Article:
English learners enter the program at various stages of development: beginning, early intermediate, intermediate, early advanced and advanced.

“One of our primary goals, as far as my support and my staff and the teachers as well, is to make sure that we support the students throughout their development in English so that they can in five to six years reach proficiency level. And what we want to do with that is, once they become proficient in English, they go through a reclassification process, we call it.”

Called in the report “a highly heterogeneous group of students,” English learners, ideally, are able to show improvement, progressing over time from one classification level to the next.

The ones showing no progress, as noted by Perez, are the ones being targeted in the achievement gap presentation.

Some of the identifying factors of English learners who are “at-risk” of becoming long-term learners include kids in grades 3-12, those enrolled at least four years, who scored at intermediate on the CELDT and did not meet the standards on the CAASPP ELA (California Assessment of Student Performance and Progress for English Language Arts).

The identity of a long-term English learner (LTEL) is a student in grades 6-12, who has been enrolled six or more years, is either at the same level or below on the CELDT for two or more years, and does not meet the standards on the CAASPP English Language Arts evaluation.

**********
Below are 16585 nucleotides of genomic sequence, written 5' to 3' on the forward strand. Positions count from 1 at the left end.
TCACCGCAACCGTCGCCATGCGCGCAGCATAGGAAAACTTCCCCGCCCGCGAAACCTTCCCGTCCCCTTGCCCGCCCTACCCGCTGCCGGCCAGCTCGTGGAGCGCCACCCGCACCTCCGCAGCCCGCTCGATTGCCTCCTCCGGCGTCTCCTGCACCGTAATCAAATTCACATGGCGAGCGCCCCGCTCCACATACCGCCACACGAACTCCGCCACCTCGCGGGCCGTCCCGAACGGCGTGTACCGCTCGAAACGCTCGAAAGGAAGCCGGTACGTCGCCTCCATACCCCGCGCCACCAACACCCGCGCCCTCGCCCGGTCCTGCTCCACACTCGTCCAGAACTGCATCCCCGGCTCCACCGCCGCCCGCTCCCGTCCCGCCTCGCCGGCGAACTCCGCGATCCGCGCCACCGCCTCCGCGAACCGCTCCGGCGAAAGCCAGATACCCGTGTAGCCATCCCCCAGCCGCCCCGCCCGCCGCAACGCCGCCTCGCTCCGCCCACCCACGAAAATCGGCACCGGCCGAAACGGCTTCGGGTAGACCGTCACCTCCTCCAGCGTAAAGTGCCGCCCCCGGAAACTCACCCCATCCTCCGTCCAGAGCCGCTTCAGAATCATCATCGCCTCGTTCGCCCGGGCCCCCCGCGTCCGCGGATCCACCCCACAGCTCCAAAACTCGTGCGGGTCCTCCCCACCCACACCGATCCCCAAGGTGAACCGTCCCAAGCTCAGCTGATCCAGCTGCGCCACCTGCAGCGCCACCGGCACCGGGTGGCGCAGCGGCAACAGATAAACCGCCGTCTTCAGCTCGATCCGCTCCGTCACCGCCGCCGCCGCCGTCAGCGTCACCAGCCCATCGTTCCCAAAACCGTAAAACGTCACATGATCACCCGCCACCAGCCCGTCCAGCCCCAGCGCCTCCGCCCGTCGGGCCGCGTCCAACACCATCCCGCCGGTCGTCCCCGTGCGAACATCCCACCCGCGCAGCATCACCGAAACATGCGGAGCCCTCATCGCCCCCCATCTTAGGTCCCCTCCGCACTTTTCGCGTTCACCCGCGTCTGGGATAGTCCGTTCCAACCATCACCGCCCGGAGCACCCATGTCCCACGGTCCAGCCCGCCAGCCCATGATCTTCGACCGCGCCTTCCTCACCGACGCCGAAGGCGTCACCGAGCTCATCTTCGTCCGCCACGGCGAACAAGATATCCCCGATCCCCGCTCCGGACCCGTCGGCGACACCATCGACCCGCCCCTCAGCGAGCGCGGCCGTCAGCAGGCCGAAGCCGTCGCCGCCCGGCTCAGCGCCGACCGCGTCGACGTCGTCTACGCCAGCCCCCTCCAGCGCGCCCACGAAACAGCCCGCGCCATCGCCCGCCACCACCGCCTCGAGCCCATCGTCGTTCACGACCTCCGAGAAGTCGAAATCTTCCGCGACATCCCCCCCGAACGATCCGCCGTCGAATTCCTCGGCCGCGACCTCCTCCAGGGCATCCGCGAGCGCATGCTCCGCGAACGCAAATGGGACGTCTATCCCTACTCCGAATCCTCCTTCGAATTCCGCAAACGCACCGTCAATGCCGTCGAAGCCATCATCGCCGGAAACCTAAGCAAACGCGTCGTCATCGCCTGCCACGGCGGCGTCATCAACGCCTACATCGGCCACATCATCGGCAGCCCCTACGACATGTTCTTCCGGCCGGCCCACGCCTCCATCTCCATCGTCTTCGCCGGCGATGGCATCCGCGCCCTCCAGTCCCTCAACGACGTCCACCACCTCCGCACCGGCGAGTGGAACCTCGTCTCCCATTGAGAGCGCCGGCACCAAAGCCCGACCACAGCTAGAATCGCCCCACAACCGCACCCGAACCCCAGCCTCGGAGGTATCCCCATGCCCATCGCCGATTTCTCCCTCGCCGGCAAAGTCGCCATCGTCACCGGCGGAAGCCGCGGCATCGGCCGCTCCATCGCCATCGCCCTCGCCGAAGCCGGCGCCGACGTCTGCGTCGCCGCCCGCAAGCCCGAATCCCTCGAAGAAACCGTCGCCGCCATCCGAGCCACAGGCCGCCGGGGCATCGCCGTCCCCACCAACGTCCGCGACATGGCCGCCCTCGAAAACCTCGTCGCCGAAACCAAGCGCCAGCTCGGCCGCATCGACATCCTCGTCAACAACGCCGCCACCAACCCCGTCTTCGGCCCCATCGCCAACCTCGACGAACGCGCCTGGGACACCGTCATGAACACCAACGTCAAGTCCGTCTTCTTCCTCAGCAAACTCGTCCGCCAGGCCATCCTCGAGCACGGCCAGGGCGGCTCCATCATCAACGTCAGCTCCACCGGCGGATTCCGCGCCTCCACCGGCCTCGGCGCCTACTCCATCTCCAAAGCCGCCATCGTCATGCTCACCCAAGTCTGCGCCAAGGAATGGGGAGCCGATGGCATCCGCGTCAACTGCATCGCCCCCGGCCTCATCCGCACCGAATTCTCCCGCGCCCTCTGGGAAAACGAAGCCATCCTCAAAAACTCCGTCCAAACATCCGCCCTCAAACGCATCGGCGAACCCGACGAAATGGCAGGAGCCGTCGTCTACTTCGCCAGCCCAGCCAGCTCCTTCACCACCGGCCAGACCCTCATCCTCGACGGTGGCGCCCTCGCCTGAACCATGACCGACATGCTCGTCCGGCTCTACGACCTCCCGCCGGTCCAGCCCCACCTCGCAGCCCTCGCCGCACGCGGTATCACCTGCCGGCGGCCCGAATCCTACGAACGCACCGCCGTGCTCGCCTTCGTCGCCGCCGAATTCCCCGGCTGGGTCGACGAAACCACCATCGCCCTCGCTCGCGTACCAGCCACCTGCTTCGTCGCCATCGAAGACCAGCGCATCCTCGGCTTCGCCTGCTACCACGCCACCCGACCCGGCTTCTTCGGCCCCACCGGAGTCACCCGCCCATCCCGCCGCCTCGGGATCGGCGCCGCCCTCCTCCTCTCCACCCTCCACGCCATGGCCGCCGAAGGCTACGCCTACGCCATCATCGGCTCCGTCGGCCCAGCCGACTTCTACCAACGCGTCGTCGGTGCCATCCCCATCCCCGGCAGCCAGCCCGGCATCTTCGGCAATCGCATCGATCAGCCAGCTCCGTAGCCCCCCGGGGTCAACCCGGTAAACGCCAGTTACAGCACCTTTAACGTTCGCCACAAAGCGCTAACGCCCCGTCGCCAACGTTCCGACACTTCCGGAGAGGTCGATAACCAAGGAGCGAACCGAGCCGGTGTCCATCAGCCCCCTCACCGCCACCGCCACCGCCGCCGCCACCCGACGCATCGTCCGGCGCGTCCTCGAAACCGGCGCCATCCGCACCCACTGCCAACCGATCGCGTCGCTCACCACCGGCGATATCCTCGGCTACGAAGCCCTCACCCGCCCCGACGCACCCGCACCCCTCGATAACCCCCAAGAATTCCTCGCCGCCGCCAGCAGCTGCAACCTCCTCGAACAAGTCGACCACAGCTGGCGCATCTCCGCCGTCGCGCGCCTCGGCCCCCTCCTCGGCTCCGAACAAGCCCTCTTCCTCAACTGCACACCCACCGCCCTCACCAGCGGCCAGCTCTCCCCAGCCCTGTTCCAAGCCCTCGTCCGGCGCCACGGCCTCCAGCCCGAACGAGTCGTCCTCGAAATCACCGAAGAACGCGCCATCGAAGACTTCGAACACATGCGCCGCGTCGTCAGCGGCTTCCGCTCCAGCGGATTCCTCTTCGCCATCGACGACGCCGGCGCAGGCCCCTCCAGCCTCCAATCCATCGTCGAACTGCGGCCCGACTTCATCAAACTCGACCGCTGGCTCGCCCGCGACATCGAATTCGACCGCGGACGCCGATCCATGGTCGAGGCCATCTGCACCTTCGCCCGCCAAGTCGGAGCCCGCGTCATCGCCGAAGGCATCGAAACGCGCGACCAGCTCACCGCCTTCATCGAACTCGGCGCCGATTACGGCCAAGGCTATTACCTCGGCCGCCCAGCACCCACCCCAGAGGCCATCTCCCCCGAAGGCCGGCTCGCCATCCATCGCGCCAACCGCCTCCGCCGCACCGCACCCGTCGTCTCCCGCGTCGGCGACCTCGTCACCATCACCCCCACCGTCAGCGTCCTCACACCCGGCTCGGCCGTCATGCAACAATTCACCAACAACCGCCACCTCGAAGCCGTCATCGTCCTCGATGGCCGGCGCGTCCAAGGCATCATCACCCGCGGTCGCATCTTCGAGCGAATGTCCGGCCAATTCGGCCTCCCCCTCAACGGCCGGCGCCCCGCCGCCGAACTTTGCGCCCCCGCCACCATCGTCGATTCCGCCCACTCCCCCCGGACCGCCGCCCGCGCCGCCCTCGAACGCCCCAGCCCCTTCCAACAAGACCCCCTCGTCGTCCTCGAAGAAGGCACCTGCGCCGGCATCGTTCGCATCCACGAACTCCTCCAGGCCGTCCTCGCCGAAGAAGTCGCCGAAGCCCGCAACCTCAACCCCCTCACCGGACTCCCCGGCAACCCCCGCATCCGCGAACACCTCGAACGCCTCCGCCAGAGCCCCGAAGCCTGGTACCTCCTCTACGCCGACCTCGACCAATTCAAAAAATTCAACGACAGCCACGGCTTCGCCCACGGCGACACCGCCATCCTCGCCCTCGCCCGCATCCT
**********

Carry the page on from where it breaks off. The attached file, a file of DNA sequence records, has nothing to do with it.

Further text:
During the section of the report entitled, “Needs of Long-Term English Learners,” Perez said that he and his staff are well aware of the emotional hurdles experienced by LTELs, who often function just enough to get along but struggle to the point where they are unable to be reclassified.

The development of academic and content specific language is crucial to the overall growth of long-term English learners, and can contribute to a variety of positive outcomes, both in the classroom, learning-wise and through a greater sense of connectedness – with teachers and counselors, and socially.

According to the report, it takes somewhere between five to seven years for a student to gain proficiency in a second language.

Perez said that it is important for staff to understand that, once long-term English learners reach a level of proficiency and they understand the academic language, that does not equate to their being fluent with content-specific subject knowledge of the academic language.

Circling back on the data to the 2015-16 batch of DJUSD long-term English-language learners, not surprisingly, well over half were high school students, nine were from elementary, and 26 came from junior high.

The tenth grade had the most LTELs out of the cohort, with a total of 22, but the number of seventh graders in the program (15) is evidence, considering the identification factors, that kids are not getting the traction early on in the process necessary for advancement.

Of the 78 long-term English learners, 58 students, or three-fourths of them, are listed as Hispanic, while the Asian demographic accounts for the remainder, with 15 kids.

Those numbers are in sync with percentages of LTELs graphed on cohort home language, which are 63 percent Spanish and 12 percent English.